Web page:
The four sheep peacefully grazing on a hill near Rural Hill on Saturday, Nov. 13, never saw it coming.
But before they knew it, they were in the crosshairs of Nan, a 6-year-old border collie, who had only one thing on her mind: using more than 100 years of instinct to gather and herd those sheep through a complex series of movements.
The exercise was part of Rural Hill’s 15th annual Sheep Dog Trails sanctioned by the United States Border Collies Handlers Association. More than 100 dog handlers traveled to the historic Scottish farm on Neck Road to put their dogs through their paces.
Nan and her owner Marianna Schreeder were one of them.
As a crowd of two- and four-legged spectators watched, the sheep quickly forgot their feeding and broke into a trot. Nan followed closely behind with her head low to the ground, hindquarters high and tail tucked between her legs. The unique position exhibits the very traits inherited a century ago from Nan’s ancestors in England and Scotland.
Schreeder stood more than 100 yards away, with her back to the crowd, giving the dog commands through different whistles. Every herding dog has a different set of whistles that directs them which way to herd, Schreeder said.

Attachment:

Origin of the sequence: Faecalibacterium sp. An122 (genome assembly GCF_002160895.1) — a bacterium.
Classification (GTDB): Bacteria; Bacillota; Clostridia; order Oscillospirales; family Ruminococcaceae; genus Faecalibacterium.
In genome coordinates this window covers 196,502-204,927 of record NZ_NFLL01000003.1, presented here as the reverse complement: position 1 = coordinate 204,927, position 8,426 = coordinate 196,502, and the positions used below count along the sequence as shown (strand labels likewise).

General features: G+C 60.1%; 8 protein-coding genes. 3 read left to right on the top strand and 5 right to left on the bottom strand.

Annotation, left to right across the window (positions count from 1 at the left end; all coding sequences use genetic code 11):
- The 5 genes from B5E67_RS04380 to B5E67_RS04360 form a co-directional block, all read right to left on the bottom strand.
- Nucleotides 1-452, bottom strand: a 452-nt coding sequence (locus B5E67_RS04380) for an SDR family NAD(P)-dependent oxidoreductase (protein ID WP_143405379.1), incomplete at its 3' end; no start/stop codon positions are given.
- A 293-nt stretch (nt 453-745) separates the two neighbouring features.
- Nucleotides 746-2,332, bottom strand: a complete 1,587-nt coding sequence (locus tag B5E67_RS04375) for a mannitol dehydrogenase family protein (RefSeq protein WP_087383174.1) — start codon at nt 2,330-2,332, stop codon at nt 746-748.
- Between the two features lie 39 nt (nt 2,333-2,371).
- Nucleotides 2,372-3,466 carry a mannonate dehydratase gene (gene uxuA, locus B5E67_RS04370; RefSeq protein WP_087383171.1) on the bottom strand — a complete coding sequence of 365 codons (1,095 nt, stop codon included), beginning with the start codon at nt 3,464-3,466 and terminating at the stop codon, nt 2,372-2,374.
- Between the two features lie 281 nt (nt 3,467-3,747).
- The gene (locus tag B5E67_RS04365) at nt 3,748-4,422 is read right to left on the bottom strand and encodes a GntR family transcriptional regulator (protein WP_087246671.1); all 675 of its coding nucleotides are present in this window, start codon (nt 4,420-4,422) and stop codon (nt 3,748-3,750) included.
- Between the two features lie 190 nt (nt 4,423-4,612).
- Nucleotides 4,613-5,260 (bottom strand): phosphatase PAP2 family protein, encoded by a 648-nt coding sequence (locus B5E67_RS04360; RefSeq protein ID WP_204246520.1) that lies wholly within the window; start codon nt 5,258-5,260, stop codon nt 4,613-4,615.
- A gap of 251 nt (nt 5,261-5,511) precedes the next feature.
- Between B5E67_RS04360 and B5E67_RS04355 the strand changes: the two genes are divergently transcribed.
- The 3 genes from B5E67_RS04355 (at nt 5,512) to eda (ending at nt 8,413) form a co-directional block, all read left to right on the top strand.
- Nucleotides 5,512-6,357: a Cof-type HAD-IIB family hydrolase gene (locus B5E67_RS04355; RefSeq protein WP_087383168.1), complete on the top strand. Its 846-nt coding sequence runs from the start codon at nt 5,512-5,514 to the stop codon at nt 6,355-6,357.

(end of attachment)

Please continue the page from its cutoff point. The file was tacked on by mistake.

“There’s even a whistle that tells the dog to look behind them for the sheep,” Schreeder, who traveled to Rural Hill from Atlanta, said.
As the crowd watched, the border collie guided the sheep through a series of gates and eventually into a circle where it split the four sheep into two pairs before unsuccessfully trying to herd them into a small pen.
“She (Nan) did mediocre,” Schreeder said. “We ran out of time at the end when we were trying to get the sheep in the pen but other than that she was very good.”
The competition was the fifth year Schreeder and her dog have attended at Rural Hill. Schreeder, who competes in about 15 sheep dog trials a year, has been competing in sheep dog trails since 2001. She said she enjoys using the dogs as they were meant to be used.
“I think using the dogs as they were bred to be bred is really the infatuation,” she said.
Nan and other border collies were bred to gather, not drive, sheep. They work calmly and swiftly without barking or nipping unlike some other herding breeds, according to the American Kennel Club. The dog’s intense gaze wills the sheep to obey. Bred to “clap” or face the sheep head-on with its belly close to the ground, the border collie controls by imitating the stance of a predator. The successful dog combines all these characteristics to elicit respect, not fear, from the sheep.
Nan’s performance wasn’t enough to place her in the finals held Sunday, Nov. 14. While Schreeder was slightly disappointed, Nan wasn’t. For her, it was a day of good fun.